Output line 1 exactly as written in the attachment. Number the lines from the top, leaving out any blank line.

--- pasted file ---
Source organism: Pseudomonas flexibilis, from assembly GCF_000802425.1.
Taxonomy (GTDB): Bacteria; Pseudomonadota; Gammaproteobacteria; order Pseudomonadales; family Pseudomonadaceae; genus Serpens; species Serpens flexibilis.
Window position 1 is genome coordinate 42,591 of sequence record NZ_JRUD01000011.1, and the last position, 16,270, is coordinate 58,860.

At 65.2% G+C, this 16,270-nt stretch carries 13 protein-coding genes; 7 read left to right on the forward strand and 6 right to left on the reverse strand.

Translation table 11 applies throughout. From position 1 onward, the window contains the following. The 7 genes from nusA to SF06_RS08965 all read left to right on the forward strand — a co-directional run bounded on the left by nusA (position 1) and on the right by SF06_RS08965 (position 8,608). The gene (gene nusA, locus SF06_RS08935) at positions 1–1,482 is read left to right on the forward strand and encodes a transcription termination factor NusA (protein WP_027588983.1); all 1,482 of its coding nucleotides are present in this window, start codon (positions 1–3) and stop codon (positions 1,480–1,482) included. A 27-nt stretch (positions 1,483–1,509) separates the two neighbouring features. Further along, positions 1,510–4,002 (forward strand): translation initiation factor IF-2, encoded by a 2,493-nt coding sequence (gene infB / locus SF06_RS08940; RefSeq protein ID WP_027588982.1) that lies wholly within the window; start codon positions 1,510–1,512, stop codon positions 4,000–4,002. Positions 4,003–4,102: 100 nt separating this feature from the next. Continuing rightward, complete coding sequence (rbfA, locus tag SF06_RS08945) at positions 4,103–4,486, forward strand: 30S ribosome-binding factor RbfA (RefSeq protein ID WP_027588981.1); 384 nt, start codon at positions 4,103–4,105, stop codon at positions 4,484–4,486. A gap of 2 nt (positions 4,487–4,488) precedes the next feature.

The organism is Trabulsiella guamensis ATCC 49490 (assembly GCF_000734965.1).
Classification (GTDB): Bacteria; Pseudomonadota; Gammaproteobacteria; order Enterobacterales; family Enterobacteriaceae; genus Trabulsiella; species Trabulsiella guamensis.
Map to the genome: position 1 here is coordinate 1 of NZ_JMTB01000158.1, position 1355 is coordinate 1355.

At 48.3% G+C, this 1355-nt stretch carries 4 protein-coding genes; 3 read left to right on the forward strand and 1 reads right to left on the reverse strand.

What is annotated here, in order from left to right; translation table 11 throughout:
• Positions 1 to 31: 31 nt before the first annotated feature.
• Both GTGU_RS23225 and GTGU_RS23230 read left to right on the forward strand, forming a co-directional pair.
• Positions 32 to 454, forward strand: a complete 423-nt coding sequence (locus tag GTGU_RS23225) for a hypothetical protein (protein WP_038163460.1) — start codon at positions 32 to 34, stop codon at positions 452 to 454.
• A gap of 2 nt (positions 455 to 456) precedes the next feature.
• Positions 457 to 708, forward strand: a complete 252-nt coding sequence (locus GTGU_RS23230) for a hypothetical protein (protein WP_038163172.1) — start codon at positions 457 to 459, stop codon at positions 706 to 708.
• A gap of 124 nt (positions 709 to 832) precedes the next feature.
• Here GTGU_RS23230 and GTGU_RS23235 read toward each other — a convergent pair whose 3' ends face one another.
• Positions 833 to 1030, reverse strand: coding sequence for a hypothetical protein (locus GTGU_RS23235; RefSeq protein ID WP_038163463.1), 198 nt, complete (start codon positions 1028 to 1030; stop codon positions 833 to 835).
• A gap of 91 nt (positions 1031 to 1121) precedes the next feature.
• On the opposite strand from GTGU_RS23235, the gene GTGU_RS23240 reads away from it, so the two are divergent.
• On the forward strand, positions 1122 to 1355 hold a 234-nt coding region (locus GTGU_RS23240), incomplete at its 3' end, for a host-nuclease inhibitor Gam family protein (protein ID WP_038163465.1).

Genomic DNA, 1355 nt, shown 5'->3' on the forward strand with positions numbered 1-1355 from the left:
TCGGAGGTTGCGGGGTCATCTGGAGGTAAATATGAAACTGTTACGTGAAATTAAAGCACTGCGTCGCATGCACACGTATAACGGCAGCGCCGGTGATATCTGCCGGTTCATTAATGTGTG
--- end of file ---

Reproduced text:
Source organism: Pseudomonas flexibilis, from assembly GCF_000802425.1.